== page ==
There’s no doubt about it—a swim spa is a stunning addition to a backyard and is sure to draw the attention and admiration of your neighbours. You may even inspire some to get their own swim spas!

Increase the value of your home

Like any renovation or extension to your home, a swim spa adds value to your property. It is a unique and attractive feature that will not only make your property stand out if and when it ever goes on the market, but it will also attract higher bids because of it.

Provide an excellent venue for hosting gatherings

Having a strong social network is another important element in living a healthier life. A swim spa gives you a great excuse to get together more often. Throw a mini-pool party for your closest friends, or just have one or two of your favourite people over to unwind with the massage jets and watch the sun go down.

Allow you to spend more time outdoors

Most of us would like to spend more time outdoors, and a backyard swim spa lets you do just that. Because a swim spa uses heated water, it’s a feature you can use 365 days of the year, through every season. Breezy spring days, bright summer afternoons, crisp fall evenings, and calm winter nights are all excellent times to enjoy a soak.

More Ways to Live a Healthier Lifestyle

Once you’ve felt the increased energy, improved mood, and overall boost in well-being that comes from taking good care of yourself, you’ll want to keep it going by making more positive changes in your life. Here are a few ideas to keep you on track for a healthier lifestyle.

Limit your screen time

Spending too much time-consuming media is bad for us. Most of us don’t need statistics to prove it (although there are plenty of those) because we know how we feel after binging on too many TV shows or staying up too late scrolling on our phones. Making a conscious effort to limit your screen time is an effective way to improve your mental health. If you need help doing this, you can adjust your smartphone’s settings to track your screen time and install apps that automatically close down your apps after a certain amount of time.

Try new hobbies

Trying new things is a time-tested way to build your confidence and reignite your zest for life. Let your own personal interests guide you to a new hobby or pastime, whether it’s photography, painting, sewing, or yoga (which you can also do in your swim spa!).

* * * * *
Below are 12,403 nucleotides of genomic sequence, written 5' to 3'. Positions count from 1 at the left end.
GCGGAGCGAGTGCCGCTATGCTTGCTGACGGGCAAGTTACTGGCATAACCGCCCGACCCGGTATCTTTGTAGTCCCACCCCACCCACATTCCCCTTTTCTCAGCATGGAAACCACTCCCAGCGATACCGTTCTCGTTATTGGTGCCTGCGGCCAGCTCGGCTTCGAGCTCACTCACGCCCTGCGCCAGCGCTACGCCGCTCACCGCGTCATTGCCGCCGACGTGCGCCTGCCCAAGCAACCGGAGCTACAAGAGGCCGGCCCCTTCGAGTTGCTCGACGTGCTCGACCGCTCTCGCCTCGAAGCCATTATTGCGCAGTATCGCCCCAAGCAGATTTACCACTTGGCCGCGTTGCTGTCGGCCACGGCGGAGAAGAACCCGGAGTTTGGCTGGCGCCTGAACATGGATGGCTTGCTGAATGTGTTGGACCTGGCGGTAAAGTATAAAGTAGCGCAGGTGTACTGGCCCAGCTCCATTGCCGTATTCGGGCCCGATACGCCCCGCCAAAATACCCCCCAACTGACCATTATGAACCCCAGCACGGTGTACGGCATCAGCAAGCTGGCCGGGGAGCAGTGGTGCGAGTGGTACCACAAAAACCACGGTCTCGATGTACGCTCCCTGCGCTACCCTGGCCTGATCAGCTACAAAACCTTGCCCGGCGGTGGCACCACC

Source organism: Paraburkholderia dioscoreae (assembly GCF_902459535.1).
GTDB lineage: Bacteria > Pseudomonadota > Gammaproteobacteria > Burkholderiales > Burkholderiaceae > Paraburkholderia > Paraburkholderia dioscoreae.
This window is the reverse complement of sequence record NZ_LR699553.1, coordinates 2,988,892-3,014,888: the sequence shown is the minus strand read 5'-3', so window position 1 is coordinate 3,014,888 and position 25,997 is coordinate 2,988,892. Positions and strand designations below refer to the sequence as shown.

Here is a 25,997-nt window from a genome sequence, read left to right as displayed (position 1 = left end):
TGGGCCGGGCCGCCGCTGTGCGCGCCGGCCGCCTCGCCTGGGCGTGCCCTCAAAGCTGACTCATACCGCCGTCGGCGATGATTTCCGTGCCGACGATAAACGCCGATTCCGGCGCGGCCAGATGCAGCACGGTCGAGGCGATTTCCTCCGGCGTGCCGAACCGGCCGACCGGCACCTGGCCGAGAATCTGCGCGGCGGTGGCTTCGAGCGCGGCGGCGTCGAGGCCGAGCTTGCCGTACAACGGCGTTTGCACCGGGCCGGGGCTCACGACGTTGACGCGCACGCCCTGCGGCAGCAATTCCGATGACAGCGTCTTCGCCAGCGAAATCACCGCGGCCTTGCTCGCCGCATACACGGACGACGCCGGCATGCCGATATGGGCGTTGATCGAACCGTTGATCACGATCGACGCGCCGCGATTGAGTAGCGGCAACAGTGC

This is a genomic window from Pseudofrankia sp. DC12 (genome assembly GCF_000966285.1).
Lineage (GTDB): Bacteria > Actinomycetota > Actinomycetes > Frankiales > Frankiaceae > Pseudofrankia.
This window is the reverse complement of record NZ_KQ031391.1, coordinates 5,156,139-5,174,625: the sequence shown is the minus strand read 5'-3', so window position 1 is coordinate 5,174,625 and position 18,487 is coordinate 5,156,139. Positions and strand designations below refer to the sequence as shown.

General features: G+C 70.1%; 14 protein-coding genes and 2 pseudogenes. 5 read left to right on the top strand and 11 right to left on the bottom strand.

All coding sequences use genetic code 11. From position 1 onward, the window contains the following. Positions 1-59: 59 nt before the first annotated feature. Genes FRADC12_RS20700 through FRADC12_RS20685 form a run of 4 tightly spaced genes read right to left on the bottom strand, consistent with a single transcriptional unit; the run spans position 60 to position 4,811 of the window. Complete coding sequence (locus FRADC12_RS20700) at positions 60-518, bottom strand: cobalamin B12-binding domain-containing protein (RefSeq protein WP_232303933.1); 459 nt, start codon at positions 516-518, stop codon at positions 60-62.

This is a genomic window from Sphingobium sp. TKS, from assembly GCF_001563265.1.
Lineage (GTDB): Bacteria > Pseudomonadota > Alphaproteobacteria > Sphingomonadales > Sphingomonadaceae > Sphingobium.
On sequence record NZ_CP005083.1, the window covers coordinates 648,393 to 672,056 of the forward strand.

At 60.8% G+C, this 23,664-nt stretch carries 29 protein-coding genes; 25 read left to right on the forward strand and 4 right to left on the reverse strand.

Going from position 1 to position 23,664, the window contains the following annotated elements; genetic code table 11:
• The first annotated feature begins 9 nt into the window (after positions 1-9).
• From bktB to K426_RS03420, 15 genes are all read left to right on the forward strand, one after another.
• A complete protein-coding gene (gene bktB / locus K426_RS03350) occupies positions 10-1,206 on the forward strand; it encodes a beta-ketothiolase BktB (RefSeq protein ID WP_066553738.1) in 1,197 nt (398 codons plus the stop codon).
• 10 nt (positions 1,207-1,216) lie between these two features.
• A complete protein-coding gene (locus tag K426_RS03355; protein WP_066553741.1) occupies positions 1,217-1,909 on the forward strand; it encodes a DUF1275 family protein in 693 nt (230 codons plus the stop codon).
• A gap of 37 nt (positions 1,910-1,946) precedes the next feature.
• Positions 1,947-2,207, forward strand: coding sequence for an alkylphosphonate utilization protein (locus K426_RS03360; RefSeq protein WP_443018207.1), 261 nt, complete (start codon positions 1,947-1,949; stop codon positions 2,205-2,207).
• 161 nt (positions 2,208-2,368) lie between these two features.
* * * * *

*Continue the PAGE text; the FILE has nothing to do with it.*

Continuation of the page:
Eat a healthy, well-balanced diet

Along with exercise, the food we eat is one of the biggest determiners of our health and well-being. A well-balanced diet is one that includes a generous amount of fruits, vegetables, grains, and lean proteins, and avoids highly processed foods with high amounts of sugar and fat. Many people find that once they start exercising, they naturally feel motivated to eat well since quality food energizes them and powers their workouts.

Read more books

Reading is an amazing way to broaden your horizons and stimulate your intellect. Whether you prefer fiction, non-fiction, or both, there’s an entire world of knowledge and creativity waiting for you when you pick up a book. Consider joining a book club in order to enjoy another layer of health benefits from connecting with others and expanding your social world.

Grow a garden

Bursting with lush green life, gardens are naturally relaxing environments. Growing a garden in your backyard will not only create a beautiful natural oasis, it also helps support local bug and bird populations (especially if you choose to grow plants that are native to your area). What’s more, a healthy garden improves the air quality of the surrounding area and provides stunning natural scenery to enjoy from the relaxing comfort of your swim spa.

Practice meditation

Meditation is an ancient practice that has exploded in popularity all over the world today, with good reason. The health benefits of meditation are extensive, from improving mental clarity to reducing high blood pressure. One of the best things about meditation is that you can do it pretty much anywhere and anytime. All you have to do is find a quiet space, focus on your breath, and clear your mind.